Whether or not there was an authentic need, having regard to the effective, efficient and appropriate management of the public resources of the Department, to appoint an employee, who has been assuming the duties and responsibilities of a higher classification level in the Department for the requisite period of time, to…position at the higher classification level.[8]

  1. [21]
    The Department submits that Ms Forbes' temporary appointment to the position at the higher classification level as an International Student Coordinator, relies on the enrolment of international students and due to the current reduction in such enrolments, a genuine requirement exists to refuse Ms Forbes' request.
  1. [22]
    I consider that it was relevant for the decision maker to consider whether Ms Forbes should be appointed to the higher classification level in the position of International Student Coordinator in circumstances where there had been a dramatic reduction in international student numbers due to restrictions on entry into Australia by international travellers, including students, and uncertainty as to whether and/or when Australia's borders will re-open. The consideration of enrolment numbers of international students is a relevant consideration when determining whether there is an authentic need, having regard to the effective, efficient and appropriate management of public 'resources' of the Department to make the appointment to the role of International Student Coordinator.
  1. [23]
    Accordingly, I consider that the Department did have regard to the genuine operational requirements of the Department and to this extent the decision was fair and reasonable.
  1. [24]
    Ms Forbes further contends that the decision maker did not consider relevant matters including that the higher level role is required on an ongoing basis. Ms Forbes submits that the duties associated with the higher classification role that continue to be performed include:
  1. a.
    manage in excess of 50 home stay host families to ensure they are ready to receive international students when the borders open which includes:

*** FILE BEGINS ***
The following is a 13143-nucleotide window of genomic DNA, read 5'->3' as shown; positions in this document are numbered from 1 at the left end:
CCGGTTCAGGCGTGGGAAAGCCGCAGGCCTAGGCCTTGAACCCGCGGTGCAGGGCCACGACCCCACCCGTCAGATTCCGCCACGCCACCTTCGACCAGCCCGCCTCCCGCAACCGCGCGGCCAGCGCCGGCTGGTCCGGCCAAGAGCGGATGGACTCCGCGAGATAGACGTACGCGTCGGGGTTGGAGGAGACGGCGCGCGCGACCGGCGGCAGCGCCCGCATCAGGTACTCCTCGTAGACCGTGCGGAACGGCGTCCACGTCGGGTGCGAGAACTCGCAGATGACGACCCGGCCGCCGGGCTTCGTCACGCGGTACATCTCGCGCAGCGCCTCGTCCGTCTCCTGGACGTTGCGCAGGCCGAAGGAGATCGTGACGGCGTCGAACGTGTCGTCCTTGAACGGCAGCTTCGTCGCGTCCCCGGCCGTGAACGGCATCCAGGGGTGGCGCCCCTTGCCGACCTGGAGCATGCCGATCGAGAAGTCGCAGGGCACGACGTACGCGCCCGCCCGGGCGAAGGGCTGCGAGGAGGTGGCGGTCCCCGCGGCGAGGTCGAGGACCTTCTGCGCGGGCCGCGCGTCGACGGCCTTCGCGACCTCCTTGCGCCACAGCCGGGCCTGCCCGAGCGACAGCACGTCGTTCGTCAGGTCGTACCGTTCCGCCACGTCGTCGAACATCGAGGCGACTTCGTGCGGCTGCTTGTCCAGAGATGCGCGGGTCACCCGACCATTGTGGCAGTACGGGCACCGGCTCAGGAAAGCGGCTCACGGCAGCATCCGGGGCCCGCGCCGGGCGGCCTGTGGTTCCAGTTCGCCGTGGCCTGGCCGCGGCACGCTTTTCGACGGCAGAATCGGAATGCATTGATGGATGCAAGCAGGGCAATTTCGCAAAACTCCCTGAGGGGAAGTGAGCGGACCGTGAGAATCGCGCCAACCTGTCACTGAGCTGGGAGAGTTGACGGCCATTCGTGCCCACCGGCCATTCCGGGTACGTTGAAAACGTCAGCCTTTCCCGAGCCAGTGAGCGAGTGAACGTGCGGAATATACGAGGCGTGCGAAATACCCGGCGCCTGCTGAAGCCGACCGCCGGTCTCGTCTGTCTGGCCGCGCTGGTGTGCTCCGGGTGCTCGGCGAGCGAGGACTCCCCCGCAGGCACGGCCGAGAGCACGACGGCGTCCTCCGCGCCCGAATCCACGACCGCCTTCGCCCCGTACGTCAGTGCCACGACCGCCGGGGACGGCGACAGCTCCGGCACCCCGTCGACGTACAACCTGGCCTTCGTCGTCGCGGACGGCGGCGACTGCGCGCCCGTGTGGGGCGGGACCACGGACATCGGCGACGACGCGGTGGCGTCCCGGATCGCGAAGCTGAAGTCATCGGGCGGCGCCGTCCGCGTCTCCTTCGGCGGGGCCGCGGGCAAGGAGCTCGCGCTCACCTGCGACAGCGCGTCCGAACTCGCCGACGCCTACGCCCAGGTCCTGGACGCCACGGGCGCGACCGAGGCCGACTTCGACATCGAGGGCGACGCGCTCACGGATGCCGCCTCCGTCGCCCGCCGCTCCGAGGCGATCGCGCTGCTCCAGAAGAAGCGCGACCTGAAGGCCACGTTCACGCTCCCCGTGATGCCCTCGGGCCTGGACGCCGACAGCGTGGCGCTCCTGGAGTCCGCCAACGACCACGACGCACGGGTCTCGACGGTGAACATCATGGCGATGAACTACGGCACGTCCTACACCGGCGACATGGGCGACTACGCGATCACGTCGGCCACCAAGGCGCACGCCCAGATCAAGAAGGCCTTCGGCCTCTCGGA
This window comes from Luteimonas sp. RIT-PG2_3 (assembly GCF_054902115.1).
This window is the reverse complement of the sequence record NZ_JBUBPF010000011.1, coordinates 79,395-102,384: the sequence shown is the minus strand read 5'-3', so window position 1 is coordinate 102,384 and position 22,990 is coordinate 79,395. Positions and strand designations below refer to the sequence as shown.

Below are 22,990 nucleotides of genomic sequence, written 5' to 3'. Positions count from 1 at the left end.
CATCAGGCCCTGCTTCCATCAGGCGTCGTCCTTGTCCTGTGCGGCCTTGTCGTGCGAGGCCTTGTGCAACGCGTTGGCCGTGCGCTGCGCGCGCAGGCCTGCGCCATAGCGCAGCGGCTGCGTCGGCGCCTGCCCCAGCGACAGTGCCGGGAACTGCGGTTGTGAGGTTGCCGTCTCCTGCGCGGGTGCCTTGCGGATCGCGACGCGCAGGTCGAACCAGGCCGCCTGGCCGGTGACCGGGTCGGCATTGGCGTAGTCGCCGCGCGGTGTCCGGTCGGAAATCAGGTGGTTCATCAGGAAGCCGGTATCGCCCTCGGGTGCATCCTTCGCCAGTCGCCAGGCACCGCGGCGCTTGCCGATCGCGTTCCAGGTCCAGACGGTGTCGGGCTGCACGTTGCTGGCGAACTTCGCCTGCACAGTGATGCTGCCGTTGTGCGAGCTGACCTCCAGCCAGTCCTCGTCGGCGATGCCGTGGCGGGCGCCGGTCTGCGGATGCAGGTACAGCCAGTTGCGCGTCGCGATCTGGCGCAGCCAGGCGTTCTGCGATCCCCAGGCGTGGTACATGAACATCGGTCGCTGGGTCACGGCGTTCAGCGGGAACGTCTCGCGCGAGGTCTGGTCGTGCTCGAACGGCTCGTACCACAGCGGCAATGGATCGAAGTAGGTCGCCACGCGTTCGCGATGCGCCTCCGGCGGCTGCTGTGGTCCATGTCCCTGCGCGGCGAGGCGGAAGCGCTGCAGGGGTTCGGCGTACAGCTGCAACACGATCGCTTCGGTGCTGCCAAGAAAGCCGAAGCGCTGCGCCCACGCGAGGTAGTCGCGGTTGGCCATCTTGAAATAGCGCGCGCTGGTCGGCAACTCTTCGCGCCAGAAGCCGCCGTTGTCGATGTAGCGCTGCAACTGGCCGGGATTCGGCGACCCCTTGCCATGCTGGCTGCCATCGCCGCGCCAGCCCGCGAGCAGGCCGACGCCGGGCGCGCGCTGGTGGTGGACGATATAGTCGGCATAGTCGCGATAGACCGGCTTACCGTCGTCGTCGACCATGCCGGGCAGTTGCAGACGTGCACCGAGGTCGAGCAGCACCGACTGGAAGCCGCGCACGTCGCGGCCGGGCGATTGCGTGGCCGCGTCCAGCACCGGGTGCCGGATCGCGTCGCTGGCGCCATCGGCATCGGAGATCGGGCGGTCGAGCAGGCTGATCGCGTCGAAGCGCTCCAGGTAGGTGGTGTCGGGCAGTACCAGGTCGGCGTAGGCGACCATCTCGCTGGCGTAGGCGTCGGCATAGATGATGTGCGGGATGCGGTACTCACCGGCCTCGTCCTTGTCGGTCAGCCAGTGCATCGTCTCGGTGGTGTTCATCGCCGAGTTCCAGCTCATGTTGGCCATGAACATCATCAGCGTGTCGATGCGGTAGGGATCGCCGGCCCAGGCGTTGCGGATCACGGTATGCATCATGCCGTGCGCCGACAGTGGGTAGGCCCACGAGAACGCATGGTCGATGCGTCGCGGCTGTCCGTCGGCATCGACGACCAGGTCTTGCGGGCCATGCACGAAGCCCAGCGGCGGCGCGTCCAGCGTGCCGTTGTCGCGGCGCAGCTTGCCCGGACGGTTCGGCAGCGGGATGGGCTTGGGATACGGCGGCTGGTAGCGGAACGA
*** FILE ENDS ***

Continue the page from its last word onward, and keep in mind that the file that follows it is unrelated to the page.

1. b.
    manage the homestay register and database;
  1. c.
    conduct Blue Card checks on all families to comply with the new regulations;
  1. d.
    ensure all home, contents and care insurances and registrations are up to date;
  1. e.
    process homestay payments and updating bank account records of families;
  1. f.
    manage recruitment processes, assessment, approvals and home visits of hosts families;
  1. g.
    implement recommendation of the Education Queensland International (EQI) Accreditation Audit,
  1. h.
    maintain regular communication with homestay families, more than 30 education agents and EQI;
  1. i.
    assist with other administrative tasks such as supervising year 12 exams, moderation of assessment and ensuring accreditation of the home stay program.
  1. j.
    develop marketing projects for the homestay program to be utilised in 2021 including for the homestay program, cultural awareness program for the newly formed cultural teachers committee in schools and to design information packs for the education agents.
  1. [25]
    Whilst some of the duties referred to above may, at least in a much reduced capacity, still be required to be performed, Ms Forbes does not identify whether such duties relate to her substantive position or to the higher classification position. The Department contends that some of the lower level duties may be performed by Ms Forbes but in the performance of her substantive role and to that extent may be ongoing.